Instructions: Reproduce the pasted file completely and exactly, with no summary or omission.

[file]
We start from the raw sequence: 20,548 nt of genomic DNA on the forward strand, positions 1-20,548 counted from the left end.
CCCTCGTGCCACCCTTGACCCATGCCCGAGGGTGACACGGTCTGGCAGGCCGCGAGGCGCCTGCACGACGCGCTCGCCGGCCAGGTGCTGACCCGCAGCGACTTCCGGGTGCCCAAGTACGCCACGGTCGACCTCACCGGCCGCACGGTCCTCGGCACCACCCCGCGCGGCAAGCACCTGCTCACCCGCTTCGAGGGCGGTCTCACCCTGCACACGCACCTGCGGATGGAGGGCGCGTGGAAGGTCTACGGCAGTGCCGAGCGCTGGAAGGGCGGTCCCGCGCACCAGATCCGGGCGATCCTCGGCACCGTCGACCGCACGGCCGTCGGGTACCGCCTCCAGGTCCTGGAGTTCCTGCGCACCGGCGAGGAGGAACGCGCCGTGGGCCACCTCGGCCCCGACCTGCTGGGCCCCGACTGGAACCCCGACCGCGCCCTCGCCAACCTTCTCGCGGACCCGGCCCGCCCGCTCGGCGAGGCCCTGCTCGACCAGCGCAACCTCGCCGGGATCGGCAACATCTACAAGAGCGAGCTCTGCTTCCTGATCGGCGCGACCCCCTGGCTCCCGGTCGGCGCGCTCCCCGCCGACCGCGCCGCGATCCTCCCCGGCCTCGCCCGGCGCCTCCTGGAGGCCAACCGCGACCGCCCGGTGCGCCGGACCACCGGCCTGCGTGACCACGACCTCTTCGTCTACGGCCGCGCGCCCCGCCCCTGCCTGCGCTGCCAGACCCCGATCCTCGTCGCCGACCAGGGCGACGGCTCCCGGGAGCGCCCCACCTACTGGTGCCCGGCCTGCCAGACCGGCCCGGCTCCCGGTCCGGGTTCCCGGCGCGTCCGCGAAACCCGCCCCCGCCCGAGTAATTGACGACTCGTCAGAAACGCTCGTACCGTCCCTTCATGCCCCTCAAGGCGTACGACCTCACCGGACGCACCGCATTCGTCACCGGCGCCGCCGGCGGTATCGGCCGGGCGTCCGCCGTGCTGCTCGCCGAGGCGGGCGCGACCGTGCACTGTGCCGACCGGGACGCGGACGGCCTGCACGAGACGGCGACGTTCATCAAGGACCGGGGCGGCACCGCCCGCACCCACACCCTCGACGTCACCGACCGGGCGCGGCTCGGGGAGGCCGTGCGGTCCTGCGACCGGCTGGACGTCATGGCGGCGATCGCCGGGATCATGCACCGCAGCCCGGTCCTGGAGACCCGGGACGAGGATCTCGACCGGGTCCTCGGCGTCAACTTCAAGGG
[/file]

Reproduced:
We start from the raw sequence: 20,548 nt of genomic DNA on the forward strand, positions 1-20,548 counted from the left end.
CCCTCGTGCCACCCTTGACCCATGCCCGAGGGTGACACGGTCTGGCAGGCCGCGAGGCGCCTGCACGACGCGCTCGCCGGCCAGGTGCTGACCCGCAGCGACTTCCGGGTGCCCAAGTACGCCACGGTCGACCTCACCGGCCGCACGGTCCTCGGCACCACCCCGCGCGGCAAGCACCTGCTCACCCGCTTCGAGGGCGGTCTCACCCTGCACACGCACCTGCGGATGGAGGGCGCGTGGAAGGTCTACGGCAGTGCCGAGCGCTGGAAGGGCGGTCCCGCGCACCAGATCCGGGCGATCCTCGGCACCGTCGACCGCACGGCCGTCGGGTACCGCCTCCAGGTCCTGGAGTTCCTGCGCACCGGCGAGGAGGAACGCGCCGTGGGCCACCTCGGCCCCGACCTGCTGGGCCCCGACTGGAACCCCGACCGCGCCCTCGCCAACCTTCTCGCGGACCCGGCCCGCCCGCTCGGCGAGGCCCTGCTCGACCAGCGCAACCTCGCCGGGATCGGCAACATCTACAAGAGCGAGCTCTGCTTCCTGATCGGCGCGACCCCCTGGCTCCCGGTCGGCGCGCTCCCCGCCGACCGCGCCGCGATCCTCCCCGGCCTCGCCCGGCGCCTCCTGGAGGCCAACCGCGACCGCCCGGTGCGCCGGACCACCGGCCTGCGTGACCACGACCTCTTCGTCTACGGCCGCGCGCCCCGCCCCTGCCTGCGCTGCCAGACCCCGATCCTCGTCGCCGACCAGGGCGACGGCTCCCGGGAGCGCCCCACCTACTGGTGCCCGGCCTGCCAGACCGGCCCGGCTCCCGGTCCGGGTTCCCGGCGCGTCCGCGAAACCCGCCCCCGCCCGAGTAATTGACGACTCGTCAGAAACGCTCGTACCGTCCCTTCATGCCCCTCAAGGCGTACGACCTCACCGGACGCACCGCATTCGTCACCGGCGCCGCCGGCGGTATCGGCCGGGCGTCCGCCGTGCTGCTCGCCGAGGCGGGCGCGACCGTGCACTGTGCCGACCGGGACGCGGACGGCCTGCACGAGACGGCGACGTTCATCAAGGACCGGGGCGGCACCGCCCGCACCCACACCCTCGACGTCACCGACCGGGCGCGGCTCGGGGAGGCCGTGCGGTCCTGCGACCGGCTGGACGTCATGGCGGCGATCGCCGGGATCATGCACCGCAGCCCGGTCCTGGAGACCCGGGACGAGGATCTCGACCGGGTCCTCGGCGTCAACTTCAAGGG